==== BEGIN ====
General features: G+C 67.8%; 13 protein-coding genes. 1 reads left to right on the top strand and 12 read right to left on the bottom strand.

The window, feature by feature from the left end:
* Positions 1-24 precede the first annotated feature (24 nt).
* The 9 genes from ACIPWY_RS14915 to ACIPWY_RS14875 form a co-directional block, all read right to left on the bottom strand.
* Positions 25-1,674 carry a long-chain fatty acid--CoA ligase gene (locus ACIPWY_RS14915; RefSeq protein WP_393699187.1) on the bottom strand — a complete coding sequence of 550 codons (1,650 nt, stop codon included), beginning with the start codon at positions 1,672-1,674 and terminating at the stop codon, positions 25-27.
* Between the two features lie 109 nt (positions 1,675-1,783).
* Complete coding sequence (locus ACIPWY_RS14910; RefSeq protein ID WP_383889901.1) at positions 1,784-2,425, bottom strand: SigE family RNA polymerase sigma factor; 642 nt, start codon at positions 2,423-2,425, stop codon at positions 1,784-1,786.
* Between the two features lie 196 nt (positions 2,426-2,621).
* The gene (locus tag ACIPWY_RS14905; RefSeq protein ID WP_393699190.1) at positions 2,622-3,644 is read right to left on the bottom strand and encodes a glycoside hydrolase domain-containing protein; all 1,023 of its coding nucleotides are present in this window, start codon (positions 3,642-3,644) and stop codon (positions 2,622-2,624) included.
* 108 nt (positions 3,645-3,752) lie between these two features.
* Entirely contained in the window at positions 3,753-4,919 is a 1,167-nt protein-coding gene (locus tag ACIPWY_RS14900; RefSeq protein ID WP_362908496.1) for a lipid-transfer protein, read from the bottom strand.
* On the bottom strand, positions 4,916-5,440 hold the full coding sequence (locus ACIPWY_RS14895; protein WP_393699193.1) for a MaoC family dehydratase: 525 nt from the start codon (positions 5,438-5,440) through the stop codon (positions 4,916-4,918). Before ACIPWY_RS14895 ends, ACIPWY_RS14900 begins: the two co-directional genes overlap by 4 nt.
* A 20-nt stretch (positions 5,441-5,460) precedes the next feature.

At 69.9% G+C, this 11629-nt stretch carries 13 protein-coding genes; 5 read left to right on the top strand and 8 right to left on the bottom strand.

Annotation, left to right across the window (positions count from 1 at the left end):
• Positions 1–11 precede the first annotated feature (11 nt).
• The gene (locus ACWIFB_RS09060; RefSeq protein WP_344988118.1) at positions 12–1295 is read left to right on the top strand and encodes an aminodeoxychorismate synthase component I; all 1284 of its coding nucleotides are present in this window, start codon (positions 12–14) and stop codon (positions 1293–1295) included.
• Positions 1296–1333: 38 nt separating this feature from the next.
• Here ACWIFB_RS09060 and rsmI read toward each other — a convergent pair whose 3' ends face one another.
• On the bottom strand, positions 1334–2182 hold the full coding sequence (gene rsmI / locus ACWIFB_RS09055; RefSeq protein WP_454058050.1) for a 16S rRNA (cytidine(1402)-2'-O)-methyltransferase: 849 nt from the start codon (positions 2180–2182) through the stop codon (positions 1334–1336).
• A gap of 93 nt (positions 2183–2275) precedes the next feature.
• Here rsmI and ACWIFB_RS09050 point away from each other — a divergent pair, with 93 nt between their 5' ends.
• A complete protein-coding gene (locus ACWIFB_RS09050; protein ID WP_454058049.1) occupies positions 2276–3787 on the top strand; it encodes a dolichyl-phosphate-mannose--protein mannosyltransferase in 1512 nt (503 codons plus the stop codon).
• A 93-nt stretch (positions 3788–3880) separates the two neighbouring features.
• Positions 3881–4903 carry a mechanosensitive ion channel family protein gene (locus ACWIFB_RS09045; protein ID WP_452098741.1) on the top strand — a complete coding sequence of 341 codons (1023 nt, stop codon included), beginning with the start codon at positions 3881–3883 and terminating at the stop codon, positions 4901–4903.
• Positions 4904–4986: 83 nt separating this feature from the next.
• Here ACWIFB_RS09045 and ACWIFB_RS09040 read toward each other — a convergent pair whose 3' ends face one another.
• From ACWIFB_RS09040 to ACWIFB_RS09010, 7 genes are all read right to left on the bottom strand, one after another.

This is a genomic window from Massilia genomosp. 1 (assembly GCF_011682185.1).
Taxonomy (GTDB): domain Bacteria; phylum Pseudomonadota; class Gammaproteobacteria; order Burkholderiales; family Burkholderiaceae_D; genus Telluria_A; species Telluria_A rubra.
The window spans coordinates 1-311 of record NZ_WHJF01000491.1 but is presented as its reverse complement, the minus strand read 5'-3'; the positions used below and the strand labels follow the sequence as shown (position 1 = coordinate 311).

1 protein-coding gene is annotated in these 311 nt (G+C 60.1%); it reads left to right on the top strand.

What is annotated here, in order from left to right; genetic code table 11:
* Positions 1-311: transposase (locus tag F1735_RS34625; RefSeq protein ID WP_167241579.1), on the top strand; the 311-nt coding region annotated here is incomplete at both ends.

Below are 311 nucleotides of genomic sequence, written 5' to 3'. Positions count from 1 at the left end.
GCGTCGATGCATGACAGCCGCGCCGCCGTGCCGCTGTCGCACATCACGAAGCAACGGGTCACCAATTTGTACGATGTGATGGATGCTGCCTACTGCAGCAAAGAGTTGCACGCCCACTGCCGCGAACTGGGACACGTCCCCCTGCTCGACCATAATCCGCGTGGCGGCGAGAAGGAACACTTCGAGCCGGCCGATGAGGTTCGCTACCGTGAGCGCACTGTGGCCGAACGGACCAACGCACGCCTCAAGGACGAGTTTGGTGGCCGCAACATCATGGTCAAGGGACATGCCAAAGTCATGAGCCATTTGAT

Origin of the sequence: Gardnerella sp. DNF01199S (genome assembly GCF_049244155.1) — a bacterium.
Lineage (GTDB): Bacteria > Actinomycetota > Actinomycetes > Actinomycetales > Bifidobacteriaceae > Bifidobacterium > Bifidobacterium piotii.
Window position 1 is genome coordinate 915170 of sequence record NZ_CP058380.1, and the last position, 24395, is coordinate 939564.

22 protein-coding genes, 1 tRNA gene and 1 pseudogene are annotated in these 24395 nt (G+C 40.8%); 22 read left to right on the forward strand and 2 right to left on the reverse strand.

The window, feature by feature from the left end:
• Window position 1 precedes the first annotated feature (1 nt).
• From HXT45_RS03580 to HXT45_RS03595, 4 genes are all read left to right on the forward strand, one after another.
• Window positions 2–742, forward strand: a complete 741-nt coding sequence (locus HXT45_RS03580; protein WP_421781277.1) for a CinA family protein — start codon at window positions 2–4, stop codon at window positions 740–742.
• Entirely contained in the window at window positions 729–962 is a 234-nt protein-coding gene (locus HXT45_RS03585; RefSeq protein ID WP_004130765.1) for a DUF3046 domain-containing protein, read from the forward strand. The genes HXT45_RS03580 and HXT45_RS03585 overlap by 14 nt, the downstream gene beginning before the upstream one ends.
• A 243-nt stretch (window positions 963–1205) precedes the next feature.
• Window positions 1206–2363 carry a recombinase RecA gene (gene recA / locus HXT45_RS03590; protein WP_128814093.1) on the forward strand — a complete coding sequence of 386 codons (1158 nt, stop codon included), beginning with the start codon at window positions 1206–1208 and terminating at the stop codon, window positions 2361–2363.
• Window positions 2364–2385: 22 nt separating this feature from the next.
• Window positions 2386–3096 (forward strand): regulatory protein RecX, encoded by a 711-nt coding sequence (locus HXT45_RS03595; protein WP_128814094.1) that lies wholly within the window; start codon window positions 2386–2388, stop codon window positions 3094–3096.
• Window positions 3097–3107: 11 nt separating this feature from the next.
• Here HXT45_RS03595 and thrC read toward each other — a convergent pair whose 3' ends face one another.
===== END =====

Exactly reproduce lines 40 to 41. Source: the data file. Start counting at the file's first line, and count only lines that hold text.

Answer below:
22 protein-coding genes, 1 tRNA gene and 1 pseudogene are annotated in these 24395 nt (G+C 40.8%); 22 read left to right on the forward strand and 2 right to left on the reverse strand.

The window, feature by feature from the left end: